When Usain Bolt, winner of 8 Olympic Gold medals, was asked what he considers to be the most important part of his daily training regime, his answer was surprising:
“Sleep is extremely important to me – I need to rest and recover in order for the training I do to be absorbed by my body” – Usain Bolt.
Coming from the greatest sprinter in history, one cannot help but take this simple solution seriously – and he’s not the only one. Tennis legend Roger Federer is known to sleep for 11 to 12 hours every night whilst LeBron James gets 12 hours of sleep every night, and with good reason. Science has continuously credited athletic performance to sleep – here’s how:
After strenuous training sessions, sleep provides a balance between stress, fatigue and recovery time. The result? Increased alertness and intensity during match-time. Reaction time and reflexes play a crucial role in athletic performances, and lack of sleep prevents athletes from performing with their best. Sleep deprivation has also been found to impair judgement, resulting in more mental errors.
Reduces Injuries, Prolongs Career:
A proper night’s rest enhances endurance and cell repair post-training and/or match-time. Not only does this reduce chances of injury, but can also contribute in having a long, fatigue-free career.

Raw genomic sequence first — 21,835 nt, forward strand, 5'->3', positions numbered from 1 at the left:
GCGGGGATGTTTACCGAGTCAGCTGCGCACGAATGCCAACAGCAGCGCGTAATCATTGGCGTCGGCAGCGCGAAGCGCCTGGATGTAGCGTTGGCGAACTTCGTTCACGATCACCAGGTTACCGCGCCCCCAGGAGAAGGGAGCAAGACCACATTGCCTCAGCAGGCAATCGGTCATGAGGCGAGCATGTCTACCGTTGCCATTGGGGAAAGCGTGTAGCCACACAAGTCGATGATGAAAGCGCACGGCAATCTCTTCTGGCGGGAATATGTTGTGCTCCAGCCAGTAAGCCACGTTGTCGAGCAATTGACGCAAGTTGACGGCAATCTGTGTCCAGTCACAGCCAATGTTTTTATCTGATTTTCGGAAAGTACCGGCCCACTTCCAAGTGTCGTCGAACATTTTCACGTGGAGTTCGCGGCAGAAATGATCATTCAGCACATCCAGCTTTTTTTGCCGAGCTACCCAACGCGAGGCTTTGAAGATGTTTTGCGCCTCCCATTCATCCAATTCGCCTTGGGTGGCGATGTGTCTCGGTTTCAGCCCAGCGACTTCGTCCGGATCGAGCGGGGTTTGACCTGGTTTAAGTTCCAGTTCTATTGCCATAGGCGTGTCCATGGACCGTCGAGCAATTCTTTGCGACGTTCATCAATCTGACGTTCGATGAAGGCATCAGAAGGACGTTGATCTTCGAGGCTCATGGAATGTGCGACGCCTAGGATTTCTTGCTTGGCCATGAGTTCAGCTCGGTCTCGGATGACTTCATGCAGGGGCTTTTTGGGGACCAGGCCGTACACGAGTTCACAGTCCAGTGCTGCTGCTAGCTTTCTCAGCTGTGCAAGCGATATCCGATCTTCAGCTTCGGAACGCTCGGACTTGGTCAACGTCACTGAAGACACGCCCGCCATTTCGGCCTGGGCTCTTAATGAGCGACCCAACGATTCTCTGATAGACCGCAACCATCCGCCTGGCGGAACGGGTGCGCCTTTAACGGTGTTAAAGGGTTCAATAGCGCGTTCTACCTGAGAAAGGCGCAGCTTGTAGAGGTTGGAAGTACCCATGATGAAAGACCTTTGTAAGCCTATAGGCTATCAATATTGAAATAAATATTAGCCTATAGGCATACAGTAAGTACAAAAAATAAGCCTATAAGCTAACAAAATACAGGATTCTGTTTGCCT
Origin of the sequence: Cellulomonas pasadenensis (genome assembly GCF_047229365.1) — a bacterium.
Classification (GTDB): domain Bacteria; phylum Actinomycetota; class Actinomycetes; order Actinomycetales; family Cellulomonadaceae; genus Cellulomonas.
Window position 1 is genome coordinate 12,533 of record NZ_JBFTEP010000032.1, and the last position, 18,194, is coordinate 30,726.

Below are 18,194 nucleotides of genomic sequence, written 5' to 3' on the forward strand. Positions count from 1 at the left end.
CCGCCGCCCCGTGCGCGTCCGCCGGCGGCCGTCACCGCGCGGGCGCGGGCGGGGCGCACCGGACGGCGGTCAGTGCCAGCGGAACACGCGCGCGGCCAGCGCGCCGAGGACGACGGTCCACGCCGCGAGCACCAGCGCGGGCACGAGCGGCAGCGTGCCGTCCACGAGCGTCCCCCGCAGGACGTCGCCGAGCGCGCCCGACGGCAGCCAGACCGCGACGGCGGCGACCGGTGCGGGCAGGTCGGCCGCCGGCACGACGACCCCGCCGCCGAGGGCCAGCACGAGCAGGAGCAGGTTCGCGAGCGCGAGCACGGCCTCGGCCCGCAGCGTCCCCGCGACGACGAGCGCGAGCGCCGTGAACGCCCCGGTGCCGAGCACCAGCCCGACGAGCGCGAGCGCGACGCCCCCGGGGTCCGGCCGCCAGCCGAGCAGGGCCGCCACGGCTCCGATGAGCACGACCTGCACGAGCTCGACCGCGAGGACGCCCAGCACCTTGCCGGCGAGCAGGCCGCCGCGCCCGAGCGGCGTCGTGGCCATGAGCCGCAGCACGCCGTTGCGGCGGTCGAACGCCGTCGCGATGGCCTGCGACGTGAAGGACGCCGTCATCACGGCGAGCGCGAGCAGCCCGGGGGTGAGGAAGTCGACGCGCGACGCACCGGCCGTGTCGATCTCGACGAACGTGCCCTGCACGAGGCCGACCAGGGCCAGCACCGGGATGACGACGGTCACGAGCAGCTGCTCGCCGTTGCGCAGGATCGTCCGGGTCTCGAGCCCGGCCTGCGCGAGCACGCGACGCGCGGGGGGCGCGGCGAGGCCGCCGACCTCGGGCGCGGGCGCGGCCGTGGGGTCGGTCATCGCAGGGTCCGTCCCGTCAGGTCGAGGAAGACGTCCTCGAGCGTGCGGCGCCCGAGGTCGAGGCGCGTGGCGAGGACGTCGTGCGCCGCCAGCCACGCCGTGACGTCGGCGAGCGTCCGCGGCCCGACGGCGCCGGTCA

Improves Emotional Wellbeing:
In a profession where competition is inevitable, being in a positive headspace is of utmost importance. Sleep acts as a medium to destress, unwind and helps regenerate motivation by taking mind off from the field. In fact, lack of sleep has been linked to anxiety, frustration, irritability, diminished vigor and lower confidence – all of which can be detrimental to a flourishing career.
For athletes, sleep becomes a crucial pillar of success as it restores physiological, biochemical and cognitive restoration to their body – resulting in increased focus, improved reaction times and motor function, and better accuracy during match-time.